According to new research, a genetic mutation detected in synapses and nerve cells may contribute to greater cognitive development and actually above-average intelligence.Don't store avocado like this: it's dangerous
Le synapsi they are the contact points in the brain, through which nerve cells "talk" to each other.
Disturbances in this type of communication cause diseases of the nervous system, as altered synaptic proteins can compromise this complex molecular mechanism. This can lead to mild symptoms, but also very severe disabilities.
The interest of the two neurobiologists Professor Tobias Langenhan and Professor Manfred Heckmann was piqued when they read, in a scientific publication, a mutation which damages a specific synaptic protein.
At first, the affected patients attracted the attention of scientists because the mutation blinded them. However, the doctors later noted that these patients had above average intelligence.
It is very rare for a mutation to lead to improvement rather than loss of function.
(Read also: The genetic mutations that lead to cancer can be detected years before the onset of the disease)
A systematic review
For the study, the two neurobiologists from Leipzig and Würzburg used fruit flies to analyze synaptic functions.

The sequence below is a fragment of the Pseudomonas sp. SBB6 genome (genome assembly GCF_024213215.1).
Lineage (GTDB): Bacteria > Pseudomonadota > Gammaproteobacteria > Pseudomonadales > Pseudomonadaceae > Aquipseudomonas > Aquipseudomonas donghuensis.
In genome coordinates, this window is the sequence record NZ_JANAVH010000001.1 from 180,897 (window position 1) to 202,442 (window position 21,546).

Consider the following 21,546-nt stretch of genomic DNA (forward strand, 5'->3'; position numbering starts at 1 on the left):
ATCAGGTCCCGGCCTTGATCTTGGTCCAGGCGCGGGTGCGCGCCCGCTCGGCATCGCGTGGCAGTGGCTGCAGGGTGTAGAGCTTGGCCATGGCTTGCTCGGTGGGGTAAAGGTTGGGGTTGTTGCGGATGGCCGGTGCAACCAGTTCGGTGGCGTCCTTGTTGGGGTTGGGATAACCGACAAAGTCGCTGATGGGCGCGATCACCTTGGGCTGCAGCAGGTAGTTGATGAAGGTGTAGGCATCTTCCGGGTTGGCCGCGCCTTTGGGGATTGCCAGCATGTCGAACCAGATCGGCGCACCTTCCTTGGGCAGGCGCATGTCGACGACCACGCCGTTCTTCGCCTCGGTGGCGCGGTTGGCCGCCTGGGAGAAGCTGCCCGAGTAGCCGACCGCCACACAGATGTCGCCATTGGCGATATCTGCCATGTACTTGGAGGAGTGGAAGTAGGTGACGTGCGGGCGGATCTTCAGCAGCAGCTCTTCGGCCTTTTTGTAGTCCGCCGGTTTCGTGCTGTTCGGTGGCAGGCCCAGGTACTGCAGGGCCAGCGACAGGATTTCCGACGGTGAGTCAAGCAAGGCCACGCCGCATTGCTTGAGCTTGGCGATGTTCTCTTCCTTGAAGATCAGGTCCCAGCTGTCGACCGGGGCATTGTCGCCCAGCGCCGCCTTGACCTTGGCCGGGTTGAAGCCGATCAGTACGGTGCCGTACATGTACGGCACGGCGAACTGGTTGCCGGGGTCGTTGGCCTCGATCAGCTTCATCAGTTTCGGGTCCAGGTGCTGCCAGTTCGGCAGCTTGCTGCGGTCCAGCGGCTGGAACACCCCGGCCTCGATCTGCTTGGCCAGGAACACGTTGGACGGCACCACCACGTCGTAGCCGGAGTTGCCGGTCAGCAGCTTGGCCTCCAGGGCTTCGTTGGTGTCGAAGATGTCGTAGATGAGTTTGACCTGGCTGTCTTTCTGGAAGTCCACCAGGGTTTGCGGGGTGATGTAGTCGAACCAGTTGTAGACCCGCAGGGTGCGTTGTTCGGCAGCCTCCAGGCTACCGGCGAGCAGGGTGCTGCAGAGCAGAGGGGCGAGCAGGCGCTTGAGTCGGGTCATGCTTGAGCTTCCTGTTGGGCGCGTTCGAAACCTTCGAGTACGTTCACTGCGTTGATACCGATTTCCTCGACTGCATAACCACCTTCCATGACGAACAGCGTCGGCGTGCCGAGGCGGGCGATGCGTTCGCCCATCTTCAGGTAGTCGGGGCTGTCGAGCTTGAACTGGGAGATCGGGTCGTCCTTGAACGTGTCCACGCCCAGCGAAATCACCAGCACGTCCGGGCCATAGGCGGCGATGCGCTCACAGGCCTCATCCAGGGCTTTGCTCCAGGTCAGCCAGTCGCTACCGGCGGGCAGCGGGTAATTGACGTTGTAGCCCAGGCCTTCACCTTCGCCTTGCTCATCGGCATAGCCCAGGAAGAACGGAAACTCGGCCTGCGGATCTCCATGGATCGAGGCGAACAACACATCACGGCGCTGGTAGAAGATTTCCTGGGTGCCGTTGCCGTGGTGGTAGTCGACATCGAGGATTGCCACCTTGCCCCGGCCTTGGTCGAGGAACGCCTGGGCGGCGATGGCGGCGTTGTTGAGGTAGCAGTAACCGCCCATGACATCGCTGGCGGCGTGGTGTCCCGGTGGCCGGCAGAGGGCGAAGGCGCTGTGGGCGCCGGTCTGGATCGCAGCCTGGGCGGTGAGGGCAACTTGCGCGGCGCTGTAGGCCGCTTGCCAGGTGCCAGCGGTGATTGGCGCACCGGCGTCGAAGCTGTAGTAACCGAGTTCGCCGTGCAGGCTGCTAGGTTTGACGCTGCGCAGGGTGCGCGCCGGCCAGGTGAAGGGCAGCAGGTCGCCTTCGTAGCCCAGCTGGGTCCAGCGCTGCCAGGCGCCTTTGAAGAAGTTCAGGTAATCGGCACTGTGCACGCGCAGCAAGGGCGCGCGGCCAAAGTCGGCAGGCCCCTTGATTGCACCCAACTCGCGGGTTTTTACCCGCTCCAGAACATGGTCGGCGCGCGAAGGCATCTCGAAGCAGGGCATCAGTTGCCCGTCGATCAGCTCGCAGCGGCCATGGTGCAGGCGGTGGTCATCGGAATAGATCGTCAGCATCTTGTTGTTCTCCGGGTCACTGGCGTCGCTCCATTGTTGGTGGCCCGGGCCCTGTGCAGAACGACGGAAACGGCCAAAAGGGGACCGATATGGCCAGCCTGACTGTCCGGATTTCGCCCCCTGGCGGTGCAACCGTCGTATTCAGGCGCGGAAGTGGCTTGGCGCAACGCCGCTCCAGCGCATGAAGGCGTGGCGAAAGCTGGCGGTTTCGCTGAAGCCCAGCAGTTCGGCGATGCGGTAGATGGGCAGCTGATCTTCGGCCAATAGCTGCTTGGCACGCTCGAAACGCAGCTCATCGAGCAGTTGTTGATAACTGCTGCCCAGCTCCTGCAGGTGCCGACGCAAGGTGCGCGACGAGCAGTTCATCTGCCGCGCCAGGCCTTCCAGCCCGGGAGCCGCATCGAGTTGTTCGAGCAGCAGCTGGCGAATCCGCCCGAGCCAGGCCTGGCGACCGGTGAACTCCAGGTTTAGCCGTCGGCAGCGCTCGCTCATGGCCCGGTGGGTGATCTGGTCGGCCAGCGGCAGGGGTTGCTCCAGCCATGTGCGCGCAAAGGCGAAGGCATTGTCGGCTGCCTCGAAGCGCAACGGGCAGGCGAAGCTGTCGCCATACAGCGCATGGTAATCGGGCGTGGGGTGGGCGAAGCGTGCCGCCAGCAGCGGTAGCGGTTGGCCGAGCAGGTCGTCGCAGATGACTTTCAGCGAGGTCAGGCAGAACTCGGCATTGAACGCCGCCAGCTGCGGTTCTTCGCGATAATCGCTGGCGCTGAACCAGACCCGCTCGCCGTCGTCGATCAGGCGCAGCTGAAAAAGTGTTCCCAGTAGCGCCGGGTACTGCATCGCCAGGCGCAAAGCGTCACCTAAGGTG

Our research project was designed to insert the patient's mutation into the corresponding gene, and use techniques such as electrophysiology to test what happens to the synapses next. It was our hypothesis that the mutation made patients so intelligent, because it improves communication between neurons involving the damaged protein. 75% of the genes that cause disease in humans also exist in fruit flies.
First, the scientists, along with Oxford researchers, showed that the fly protein called RIM looks molecularly identical to that of humans. This was essential in order to study the changes in the human brain.
In the next step, the neurobiologists entered mutations in the genome of the fly that looked exactly the same as in sick people.
They then performed electrophysiological measurements of synaptic activity, and observed much greater transmission of information at the synapses.
Scientists also found out how increased transmission at synapses occurs: molecular components in the transmitting nerve cell, which activate synaptic impulses, get close to each other due to the effect of the mutation and lead to an increase in the release of neurotransmitters. .
In conclusion, the researchers pointed out as one increased synaptic transmission it can contribute to greater cognitive abilities and, consequently, to above-average intelligence.
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Photos: Oxford Academy
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